2. Negotiate screen time with your kids ahead of time and push it towards the end of the day. I hate starting our day with pulling the kids away from the TV. I find it works well to give them that time before dinner.

3. Check out your local community. Try out a locally owned store that you’ve never been to. Tell them you’ve never been and they’ll likely give you lots of info.

4. Read a story together that you can finish before school starts up again. We love the Flat Stanley books, My Father’s Dragon, or a short Roald Dahl story (like The Twits!) for spring break. Read aloud regardless of whether or not your kids are reading on their own.

5. Go for a walk or play outside, every day, no matter what the weather. Then come home and bake together, or make hot chocolate or lemonade. Reading is perfect before or after a walk.

6. If you’re planning on doing a summer garden, plan it out and buy your seeds now.

7. Check out what the astronauts are doing in the International Space Station.

8. Go to the library and get books from a section you’ve never gone to before. Look at kids cooking books and easy craft books for lots of ideas. If you’re worried about math, there are tons of great math stories at the library that teach skills without feeling ‘educational’. Get out comic books or other light reading. Get some magazines for yourself.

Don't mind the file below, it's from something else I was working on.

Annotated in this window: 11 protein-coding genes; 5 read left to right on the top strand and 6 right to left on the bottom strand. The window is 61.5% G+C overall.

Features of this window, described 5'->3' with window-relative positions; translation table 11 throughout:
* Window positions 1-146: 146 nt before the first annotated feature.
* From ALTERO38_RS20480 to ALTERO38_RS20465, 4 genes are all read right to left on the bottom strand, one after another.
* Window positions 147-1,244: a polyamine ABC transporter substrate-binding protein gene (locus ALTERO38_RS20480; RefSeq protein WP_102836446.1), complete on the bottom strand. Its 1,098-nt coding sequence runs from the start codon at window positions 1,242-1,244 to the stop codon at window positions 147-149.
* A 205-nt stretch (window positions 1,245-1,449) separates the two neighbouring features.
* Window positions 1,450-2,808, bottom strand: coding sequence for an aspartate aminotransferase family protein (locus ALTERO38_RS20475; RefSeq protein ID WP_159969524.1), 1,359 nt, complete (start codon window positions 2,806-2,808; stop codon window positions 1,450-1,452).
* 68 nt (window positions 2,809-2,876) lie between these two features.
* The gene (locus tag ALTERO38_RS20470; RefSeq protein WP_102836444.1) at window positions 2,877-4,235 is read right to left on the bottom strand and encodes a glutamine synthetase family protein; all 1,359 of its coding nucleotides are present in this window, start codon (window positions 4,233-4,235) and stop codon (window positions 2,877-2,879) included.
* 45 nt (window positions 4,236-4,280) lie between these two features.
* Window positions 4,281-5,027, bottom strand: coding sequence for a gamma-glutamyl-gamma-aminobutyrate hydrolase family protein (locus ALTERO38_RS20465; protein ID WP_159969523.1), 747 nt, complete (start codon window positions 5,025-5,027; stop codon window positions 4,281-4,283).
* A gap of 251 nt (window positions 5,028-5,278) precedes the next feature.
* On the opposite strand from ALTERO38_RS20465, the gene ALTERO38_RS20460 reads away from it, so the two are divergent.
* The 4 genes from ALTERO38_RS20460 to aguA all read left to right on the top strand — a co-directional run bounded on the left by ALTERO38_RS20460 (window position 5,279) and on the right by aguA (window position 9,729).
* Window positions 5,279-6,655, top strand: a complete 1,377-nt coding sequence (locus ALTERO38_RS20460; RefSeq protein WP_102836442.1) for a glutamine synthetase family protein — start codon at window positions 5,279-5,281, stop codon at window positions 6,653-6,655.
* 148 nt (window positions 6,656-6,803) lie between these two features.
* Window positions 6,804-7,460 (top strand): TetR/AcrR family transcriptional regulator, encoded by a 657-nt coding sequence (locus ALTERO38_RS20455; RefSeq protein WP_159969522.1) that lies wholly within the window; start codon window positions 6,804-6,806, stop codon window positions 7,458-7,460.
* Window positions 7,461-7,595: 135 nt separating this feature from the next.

9. Have the kids make lunch one day, including menus and prices. My kids LOVED doing this! They set up a little table and took my order and gave me a bill. Now my oldest likes doing a ‘mystery box’ challenge like on MasterChef.

10. Have your kids set up a pretend store or garage sale and price their things (assure them that they’ll get them back!). It’s a great way to learn to make change.

11. Don’t use the week as time to ‘catch up on school work’. Give them a change of pace no matter what their marks are like. Then they’ll go back to school with a more positive outlook. We are taking a break from our usual curriculum and doing reading and writing that is more of their choosing.

12. Cut construction paper or coloured card stock into strips (about a centimetre or 1/2 inch wide) and weave little baskets for Easter. I cut strips the length of the paper in two different colours and it makes a cute little basket that can be filled with chocolates or candy.

13. Spring cleaning! Open up the windows and doors, clean the outside of your windows, and get the yard ready for spring. If you’re snowed in, do your spring cleaning inside by going through closets and toy bins and clearing out old stuff. Show your kids the things they loved or made when they were younger.